Wake County Land Development

Behind the population growth in Wake County is an ever changing physical landscape. The area within the County's planning jurisdiction has shrunk in proportion to the growth in municipal annexations and extraterritorial jurisdictions (ETJs); eventually only those protected areas such as the water supply watersheds will remain.

Wake County's Planning Jurisdiction

Wake County covers approximately 857 square miles of land and water. Much of this land, however, is not in the County's planning jurisdiction. As the municipalities have grown, either through annexation or ETJ expansion, the amount of area in the County's planning jurisdiction has decreased. In the Wake County Land Use Plan, the County's jurisdiction has been divided into short-range urban service areas (SRUSA), long-range urban service areas (LRUSA) and non-urban areas.
As the names suggest, the SRUSA and LRUSA are expected to eventually be absorbed by the municipalities and will no longer be under County planning jurisdiction. Only those areas deemed non-urban (predominantly the water supply watersheds) will remain within the County's planning jurisdiction. If the land in the short-range and long-range urban services area is eventually converted into municipal territory, then the County's ultimate planning jurisdiction will be only 164 square miles, or less than 20% of the total area.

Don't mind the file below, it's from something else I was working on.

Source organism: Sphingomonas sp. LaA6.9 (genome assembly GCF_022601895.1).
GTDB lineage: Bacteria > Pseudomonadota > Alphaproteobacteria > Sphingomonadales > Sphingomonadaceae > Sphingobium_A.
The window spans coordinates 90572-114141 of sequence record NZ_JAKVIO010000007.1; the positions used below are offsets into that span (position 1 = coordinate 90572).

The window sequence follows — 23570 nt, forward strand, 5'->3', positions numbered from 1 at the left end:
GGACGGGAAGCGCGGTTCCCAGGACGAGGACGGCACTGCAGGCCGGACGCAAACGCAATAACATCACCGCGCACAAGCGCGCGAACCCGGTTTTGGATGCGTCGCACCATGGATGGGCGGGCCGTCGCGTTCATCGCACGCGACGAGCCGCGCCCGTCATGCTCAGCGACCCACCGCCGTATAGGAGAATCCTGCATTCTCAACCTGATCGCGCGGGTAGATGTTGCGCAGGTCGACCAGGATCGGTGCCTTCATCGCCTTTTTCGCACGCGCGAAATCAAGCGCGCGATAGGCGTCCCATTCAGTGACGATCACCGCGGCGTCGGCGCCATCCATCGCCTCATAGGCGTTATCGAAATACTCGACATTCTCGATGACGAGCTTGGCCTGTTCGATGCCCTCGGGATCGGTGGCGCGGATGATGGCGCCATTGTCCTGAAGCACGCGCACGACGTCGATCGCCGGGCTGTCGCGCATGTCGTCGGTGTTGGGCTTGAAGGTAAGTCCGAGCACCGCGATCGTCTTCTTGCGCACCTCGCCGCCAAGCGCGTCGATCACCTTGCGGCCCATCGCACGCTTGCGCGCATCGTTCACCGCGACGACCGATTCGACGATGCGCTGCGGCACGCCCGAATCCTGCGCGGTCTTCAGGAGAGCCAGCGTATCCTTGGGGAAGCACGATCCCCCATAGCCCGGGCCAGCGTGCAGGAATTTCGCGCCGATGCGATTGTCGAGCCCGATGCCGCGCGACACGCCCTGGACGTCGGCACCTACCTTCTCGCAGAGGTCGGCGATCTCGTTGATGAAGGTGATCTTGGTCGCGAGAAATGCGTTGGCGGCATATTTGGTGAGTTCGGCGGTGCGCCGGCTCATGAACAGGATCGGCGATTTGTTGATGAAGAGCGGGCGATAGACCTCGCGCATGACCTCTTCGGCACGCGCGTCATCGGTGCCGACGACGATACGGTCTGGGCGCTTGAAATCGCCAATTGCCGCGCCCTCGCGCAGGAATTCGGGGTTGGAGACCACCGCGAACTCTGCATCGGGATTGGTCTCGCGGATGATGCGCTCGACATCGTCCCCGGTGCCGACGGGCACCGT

Wake County Land Development Statistics

Wake County proper: 857 square miles
2012 Municipal jurisdiction: 455 square miles
2012 County planning jurisdiction: 402 square miles
2013 Countywide residential permits: 6,195**; New commercial/industrial permits: 329**
**Wake County Revenue Department